Im Focus: Self-assembling nano inks form conductive and transparent grids during imprint

Transparent electronics devices are present in today’s thin film displays, solar cells, and touchscreens. The future will bring flexible versions of such devices. Their production requires printable materials that are transparent and remain highly conductive even when deformed. Researchers at INM – Leibniz Institute for New Materials have combined a new self-assembling nano ink with an imprint process to create flexible conductive grids with a resolution below one micrometer.

To print the grids, an ink of gold nanowires is applied to a substrate. A structured stamp is pressed on the substrate and forces the ink into a pattern. “The...

Im Focus: The Glowing Brain

A new Fraunhofer MEVIS method conveys medical interrelationships quickly and intuitively with innovative visualization technology

On the monitor, a brain spins slowly and can be examined from every angle. Suddenly, some sections start glowing, first on the side and then the entire back of...

Im Focus: Newly discovered material property may lead to high temp superconductivity

Researchers at the U.S. Department of Energy's (DOE) Ames Laboratory have discovered an unusual property of purple bronze that may point to new ways to achieve high temperature superconductivity.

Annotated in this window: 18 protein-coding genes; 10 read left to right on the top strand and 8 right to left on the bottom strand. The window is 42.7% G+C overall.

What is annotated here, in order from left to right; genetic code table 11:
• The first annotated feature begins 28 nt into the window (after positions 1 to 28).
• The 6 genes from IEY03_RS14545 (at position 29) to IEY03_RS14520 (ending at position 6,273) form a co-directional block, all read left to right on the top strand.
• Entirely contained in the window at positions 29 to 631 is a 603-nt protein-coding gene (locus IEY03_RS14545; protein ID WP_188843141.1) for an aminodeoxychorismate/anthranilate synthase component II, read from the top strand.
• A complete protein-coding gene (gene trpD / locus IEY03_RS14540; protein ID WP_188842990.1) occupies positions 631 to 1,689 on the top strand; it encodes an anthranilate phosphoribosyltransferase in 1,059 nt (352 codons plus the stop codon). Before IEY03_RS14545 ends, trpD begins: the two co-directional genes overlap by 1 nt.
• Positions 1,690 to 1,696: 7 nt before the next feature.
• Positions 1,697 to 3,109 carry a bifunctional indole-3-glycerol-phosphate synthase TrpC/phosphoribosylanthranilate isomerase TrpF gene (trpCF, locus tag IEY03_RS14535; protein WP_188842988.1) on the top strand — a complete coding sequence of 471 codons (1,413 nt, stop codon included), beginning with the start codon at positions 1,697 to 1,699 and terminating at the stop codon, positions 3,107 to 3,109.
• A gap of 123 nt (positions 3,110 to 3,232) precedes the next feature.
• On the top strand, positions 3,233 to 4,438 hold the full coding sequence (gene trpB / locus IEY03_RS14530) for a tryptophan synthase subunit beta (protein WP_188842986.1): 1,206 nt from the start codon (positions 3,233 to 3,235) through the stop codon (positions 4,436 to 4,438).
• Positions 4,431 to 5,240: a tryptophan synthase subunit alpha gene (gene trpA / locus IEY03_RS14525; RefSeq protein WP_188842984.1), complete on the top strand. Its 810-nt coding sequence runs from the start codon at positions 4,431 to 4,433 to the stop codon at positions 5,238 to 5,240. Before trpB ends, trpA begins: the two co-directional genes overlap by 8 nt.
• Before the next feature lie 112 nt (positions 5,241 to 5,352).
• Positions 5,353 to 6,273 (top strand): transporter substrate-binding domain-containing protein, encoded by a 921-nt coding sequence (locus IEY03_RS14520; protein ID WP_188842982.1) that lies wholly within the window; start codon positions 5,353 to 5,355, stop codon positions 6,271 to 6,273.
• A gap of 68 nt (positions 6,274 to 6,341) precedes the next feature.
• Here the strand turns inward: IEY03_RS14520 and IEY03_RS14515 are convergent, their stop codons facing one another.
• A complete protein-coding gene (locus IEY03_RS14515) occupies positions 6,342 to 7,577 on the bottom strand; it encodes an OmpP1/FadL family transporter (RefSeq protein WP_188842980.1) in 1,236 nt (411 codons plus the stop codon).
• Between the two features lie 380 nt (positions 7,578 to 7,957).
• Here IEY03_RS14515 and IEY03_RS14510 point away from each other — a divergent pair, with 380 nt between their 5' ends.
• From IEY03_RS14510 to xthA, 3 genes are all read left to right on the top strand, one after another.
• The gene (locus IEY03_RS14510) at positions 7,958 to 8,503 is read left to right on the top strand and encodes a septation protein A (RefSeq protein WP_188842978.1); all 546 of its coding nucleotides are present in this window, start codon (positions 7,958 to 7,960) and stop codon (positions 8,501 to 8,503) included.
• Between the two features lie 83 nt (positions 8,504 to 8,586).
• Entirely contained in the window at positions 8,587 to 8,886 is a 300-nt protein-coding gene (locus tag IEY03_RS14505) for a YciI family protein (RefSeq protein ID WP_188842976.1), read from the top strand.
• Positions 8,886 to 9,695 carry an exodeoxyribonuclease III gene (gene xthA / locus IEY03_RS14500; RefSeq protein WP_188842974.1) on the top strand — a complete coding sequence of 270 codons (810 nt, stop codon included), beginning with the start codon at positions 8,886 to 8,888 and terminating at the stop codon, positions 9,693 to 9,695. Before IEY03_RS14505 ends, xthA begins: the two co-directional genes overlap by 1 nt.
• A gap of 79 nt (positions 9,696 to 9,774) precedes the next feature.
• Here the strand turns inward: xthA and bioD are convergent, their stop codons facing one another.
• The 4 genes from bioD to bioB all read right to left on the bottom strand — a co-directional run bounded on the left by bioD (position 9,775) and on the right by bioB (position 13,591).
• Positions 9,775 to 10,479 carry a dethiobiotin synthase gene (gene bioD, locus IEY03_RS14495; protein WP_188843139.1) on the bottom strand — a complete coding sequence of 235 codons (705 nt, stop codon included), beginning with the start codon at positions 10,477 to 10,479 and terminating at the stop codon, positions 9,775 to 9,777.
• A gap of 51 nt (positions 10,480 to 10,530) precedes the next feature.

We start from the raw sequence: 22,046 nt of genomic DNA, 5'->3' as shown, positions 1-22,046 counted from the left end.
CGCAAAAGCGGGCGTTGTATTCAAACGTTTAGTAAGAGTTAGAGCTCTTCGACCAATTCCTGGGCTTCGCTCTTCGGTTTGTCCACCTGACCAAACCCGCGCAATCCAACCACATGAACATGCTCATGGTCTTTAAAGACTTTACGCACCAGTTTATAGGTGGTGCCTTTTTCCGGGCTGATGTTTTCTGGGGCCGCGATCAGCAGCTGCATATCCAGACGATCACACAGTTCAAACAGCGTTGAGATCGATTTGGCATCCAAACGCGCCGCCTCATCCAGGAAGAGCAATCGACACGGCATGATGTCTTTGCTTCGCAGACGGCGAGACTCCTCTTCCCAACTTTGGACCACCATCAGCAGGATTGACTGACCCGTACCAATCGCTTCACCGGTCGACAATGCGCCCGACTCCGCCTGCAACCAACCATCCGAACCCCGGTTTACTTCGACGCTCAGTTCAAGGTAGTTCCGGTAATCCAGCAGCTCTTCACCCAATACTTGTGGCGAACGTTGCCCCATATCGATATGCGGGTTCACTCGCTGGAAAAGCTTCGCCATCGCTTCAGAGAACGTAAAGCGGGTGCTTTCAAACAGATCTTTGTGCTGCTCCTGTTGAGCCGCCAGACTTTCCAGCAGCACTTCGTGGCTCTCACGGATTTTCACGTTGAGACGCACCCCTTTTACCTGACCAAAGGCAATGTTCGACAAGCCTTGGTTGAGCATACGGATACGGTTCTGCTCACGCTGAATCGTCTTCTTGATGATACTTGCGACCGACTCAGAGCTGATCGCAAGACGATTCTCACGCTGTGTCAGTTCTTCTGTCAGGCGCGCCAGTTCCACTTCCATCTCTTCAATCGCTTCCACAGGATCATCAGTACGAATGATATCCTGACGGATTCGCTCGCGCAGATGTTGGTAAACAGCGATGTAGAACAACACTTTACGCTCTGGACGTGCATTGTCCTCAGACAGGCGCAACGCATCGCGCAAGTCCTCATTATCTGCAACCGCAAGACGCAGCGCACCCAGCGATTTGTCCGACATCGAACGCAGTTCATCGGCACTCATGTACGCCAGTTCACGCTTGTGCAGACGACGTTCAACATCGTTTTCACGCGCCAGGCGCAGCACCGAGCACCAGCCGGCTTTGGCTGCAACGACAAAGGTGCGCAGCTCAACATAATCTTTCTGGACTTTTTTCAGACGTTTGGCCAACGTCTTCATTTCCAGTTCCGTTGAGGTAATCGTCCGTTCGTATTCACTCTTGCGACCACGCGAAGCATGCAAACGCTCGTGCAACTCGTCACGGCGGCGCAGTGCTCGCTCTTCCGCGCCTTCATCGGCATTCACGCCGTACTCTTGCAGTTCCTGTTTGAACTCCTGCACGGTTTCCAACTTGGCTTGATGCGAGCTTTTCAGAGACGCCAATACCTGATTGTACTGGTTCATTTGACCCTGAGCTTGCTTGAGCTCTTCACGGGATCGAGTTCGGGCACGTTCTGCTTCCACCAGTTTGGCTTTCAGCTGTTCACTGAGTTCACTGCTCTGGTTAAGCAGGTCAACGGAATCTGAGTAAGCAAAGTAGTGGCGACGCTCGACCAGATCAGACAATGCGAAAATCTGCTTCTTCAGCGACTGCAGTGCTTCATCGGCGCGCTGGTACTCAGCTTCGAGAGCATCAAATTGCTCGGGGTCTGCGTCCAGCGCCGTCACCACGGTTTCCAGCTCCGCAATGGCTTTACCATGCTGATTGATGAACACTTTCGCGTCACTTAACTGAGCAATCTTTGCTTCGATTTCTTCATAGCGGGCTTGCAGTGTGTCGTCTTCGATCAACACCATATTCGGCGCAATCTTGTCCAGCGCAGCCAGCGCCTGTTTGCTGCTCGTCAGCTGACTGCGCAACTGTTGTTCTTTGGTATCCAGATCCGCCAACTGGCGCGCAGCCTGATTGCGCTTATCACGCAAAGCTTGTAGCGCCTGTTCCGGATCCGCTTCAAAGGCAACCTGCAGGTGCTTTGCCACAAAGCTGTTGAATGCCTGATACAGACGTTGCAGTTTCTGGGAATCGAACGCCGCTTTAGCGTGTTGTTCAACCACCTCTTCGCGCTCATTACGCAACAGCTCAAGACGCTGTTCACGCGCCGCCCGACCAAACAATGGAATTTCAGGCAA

While studying purple bronze, a molybdenum oxide, researchers discovered an unconventional charge density wave on its surface.

Im Focus: Mapping electromagnetic waveforms

Munich Physicists have developed a novel electron microscope that can visualize electromagnetic fields oscillating at frequencies of billions of cycles per second.

Temporally varying electromagnetic fields are the driving force behind the whole of electronics. Their polarities can change at mind-bogglingly fast rates, and...

Im Focus: Continental tug-of-war - until the rope snaps

Breakup of continents with two speed: Continents initially stretch very slowly along the future splitting zone, but then move apart very quickly before the onset of rupture. The final speed can be up to 20 times faster than in the first, slow extension phase.phases

Present-day continents were shaped hundreds of millions of years ago as the supercontinent Pangaea broke apart. Derived from Pangaea’s main fragments Gondwana...

All Focus news of the innovation-report >>>

Anzeige

Anzeige

Event News

GROWING IN CITIES - Interdisciplinary Perspectives on Urban Gardening

15.07.2016 | Event News

SIGGRAPH2016 Computer Graphics Interactive Techniques, 24-28 July, Anaheim, California

15.07.2016 | Event News

Partner countries of FAIR accelerator meet in Darmstadt and approve developments

11.07.2016 | Event News

 
Latest News

New study reveals where MH370 debris more likely to be found

27.07.2016 | Earth Sciences

Dirty to drinkable

27.07.2016 | Materials Sciences

Exploring one of the largest salt flats in the world

27.07.2016 | Earth Sciences

VideoLinks
B2B-VideoLinks
More VideoLinks >>>